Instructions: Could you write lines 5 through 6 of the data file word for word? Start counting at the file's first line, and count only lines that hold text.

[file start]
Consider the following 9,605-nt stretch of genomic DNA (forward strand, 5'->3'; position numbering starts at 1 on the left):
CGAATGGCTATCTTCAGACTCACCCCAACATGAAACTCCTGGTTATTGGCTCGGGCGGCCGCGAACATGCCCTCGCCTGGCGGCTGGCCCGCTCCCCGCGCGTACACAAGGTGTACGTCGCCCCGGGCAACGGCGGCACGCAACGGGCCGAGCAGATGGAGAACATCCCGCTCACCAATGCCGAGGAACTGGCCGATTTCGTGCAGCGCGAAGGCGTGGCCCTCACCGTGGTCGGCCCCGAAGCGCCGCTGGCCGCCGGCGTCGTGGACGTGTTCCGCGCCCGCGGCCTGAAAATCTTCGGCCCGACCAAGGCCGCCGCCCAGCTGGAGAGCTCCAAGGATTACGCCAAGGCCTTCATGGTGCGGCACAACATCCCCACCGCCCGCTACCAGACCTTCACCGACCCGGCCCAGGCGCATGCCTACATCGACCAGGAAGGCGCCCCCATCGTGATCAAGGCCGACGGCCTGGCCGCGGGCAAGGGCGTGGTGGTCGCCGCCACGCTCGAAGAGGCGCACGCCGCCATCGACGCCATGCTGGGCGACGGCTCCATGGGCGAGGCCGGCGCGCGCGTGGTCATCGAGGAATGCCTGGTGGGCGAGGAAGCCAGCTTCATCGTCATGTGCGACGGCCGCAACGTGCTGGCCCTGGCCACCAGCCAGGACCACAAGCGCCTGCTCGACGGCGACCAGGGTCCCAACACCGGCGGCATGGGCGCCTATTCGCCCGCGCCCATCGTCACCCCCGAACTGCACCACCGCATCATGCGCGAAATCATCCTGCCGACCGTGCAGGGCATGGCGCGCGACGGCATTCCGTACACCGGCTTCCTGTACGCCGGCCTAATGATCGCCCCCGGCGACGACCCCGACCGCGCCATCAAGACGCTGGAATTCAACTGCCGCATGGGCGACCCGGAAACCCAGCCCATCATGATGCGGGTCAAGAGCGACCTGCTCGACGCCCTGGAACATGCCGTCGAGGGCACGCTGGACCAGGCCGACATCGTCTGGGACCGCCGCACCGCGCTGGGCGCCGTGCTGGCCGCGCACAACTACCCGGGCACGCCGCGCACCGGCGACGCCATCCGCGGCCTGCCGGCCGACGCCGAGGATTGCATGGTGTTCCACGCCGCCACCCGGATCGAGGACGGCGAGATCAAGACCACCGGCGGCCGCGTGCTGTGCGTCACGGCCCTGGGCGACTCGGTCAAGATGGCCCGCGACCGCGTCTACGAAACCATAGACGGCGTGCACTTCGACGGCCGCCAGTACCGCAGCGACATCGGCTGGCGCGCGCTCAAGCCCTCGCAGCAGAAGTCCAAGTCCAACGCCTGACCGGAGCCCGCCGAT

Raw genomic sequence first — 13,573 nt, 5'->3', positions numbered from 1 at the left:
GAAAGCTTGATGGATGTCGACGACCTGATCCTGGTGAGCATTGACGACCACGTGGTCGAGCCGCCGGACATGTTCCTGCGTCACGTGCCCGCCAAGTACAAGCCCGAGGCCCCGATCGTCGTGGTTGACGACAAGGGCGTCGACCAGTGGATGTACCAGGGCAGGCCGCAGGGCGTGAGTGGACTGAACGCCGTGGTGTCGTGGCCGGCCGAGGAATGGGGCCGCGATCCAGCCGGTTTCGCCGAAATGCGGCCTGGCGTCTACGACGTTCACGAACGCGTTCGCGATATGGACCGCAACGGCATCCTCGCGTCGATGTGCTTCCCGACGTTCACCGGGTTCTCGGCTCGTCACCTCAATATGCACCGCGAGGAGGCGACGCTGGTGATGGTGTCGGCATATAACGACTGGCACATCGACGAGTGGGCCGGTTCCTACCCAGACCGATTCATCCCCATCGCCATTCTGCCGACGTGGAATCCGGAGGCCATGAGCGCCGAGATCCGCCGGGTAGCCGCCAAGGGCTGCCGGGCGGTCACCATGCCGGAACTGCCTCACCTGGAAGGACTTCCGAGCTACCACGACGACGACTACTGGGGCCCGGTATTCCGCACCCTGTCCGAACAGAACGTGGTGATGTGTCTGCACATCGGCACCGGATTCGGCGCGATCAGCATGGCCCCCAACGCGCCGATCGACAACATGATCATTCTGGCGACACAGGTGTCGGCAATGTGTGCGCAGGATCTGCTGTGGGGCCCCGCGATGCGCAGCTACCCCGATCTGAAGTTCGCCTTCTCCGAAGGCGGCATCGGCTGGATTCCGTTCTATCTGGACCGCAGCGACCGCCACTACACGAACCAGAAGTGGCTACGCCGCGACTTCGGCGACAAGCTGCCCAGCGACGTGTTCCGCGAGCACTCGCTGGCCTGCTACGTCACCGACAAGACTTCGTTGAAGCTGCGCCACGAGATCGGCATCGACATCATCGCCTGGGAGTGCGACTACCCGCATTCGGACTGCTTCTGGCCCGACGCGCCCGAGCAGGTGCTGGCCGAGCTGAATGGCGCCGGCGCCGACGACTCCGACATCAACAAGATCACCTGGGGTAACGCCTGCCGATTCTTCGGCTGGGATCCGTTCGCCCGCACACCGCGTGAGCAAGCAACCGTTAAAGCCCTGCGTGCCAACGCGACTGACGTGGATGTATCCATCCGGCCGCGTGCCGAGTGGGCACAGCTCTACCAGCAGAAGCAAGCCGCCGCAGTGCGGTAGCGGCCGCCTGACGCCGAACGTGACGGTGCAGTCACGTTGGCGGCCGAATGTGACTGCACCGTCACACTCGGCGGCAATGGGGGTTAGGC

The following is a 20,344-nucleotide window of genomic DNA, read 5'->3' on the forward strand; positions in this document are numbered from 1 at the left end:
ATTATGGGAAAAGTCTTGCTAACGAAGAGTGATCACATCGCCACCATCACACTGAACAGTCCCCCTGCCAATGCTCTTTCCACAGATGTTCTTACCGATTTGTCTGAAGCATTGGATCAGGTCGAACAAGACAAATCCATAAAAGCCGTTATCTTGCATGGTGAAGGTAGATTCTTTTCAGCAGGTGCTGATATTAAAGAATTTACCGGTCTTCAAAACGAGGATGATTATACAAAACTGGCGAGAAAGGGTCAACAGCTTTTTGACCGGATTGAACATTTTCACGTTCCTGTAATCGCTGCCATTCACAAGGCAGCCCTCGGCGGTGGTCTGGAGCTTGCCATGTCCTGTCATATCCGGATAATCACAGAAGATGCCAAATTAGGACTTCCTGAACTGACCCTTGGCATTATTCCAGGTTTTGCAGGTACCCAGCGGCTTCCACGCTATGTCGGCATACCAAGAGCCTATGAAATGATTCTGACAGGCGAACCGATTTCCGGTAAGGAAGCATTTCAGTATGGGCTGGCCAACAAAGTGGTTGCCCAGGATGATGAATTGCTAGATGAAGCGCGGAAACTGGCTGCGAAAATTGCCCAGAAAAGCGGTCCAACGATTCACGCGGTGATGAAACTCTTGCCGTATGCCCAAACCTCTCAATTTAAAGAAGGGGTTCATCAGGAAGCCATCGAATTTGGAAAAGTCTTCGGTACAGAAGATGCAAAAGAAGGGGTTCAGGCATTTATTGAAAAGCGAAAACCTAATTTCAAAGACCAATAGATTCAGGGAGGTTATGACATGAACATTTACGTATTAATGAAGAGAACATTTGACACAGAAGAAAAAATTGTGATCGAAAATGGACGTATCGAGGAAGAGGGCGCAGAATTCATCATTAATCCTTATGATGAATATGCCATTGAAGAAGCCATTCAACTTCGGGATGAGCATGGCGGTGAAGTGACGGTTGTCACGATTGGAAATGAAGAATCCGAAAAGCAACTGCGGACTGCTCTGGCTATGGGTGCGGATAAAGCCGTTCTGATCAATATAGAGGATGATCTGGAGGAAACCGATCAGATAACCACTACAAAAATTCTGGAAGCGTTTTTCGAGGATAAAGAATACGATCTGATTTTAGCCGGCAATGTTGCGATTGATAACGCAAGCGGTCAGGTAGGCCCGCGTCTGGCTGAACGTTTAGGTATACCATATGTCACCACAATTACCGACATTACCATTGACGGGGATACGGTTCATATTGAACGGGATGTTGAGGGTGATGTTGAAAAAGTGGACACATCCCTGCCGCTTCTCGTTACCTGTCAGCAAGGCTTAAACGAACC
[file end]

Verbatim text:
The following is a 20,344-nucleotide window of genomic DNA, read 5'->3' on the forward strand; positions in this document are numbered from 1 at the left end:
ATTATGGGAAAAGTCTTGCTAACGAAGAGTGATCACATCGCCACCATCACACTGAACAGTCCCCCTGCCAATGCTCTTTCCACAGATGTTCTTACCGATTTGTCTGAAGCATTGGATCAGGTCGAACAAGACAAATCCATAAAAGCCGTTATCTTGCATGGTGAAGGTAGATTCTTTTCAGCAGGTGCTGATATTAAAGAATTTACCGGTCTTCAAAACGAGGATGATTATACAAAACTGGCGAGAAAGGGTCAACAGCTTTTTGACCGGATTGAACATTTTCACGTTCCTGTAATCGCTGCCATTCACAAGGCAGCCCTCGGCGGTGGTCTGGAGCTTGCCATGTCCTGTCATATCCGGATAATCACAGAAGATGCCAAATTAGGACTTCCTGAACTGACCCTTGGCATTATTCCAGGTTTTGCAGGTACCCAGCGGCTTCCACGCTATGTCGGCATACCAAGAGCCTATGAAATGATTCTGACAGGCGAACCGATTTCCGGTAAGGAAGCATTTCAGTATGGGCTGGCCAACAAAGTGGTTGCCCAGGATGATGAATTGCTAGATGAAGCGCGGAAACTGGCTGCGAAAATTGCCCAGAAAAGCGGTCCAACGATTCACGCGGTGATGAAACTCTTGCCGTATGCCCAAACCTCTCAATTTAAAGAAGGGGTTCATCAGGAAGCCATCGAATTTGGAAAAGTCTTCGGTACAGAAGATGCAAAAGAAGGGGTTCAGGCATTTATTGAAAAGCGAAAACCTAATTTCAAAGACCAATAGATTCAGGGAGGTTATGACATGAACATTTACGTATTAATGAAGAGAACATTTGACACAGAAGAAAAAATTGTGATCGAAAATGGACGTATCGAGGAAGAGGGCGCAGAATTCATCATTAATCCTTATGATGAATATGCCATTGAAGAAGCCATTCAACTTCGGGATGAGCATGGCGGTGAAGTGACGGTTGTCACGATTGGAAATGAAGAATCCGAAAAGCAACTGCGGACTGCTCTGGCTATGGGTGCGGATAAAGCCGTTCTGATCAATATAGAGGATGATCTGGAGGAAACCGATCAGATAACCACTACAAAAATTCTGGAAGCGTTTTTCGAGGATAAAGAATACGATCTGATTTTAGCCGGCAATGTTGCGATTGATAACGCAAGCGGTCAGGTAGGCCCGCGTCTGGCTGAACGTTTAGGTATACCATATGTCACCACAATTACCGACATTACCATTGACGGGGATACGGTTCATATTGAACGGGATGTTGAGGGTGATGTTGAAAAAGTGGACACATCCCTGCCGCTTCTCGTTACCTGTCAGCAAGGCTTAAACGAACC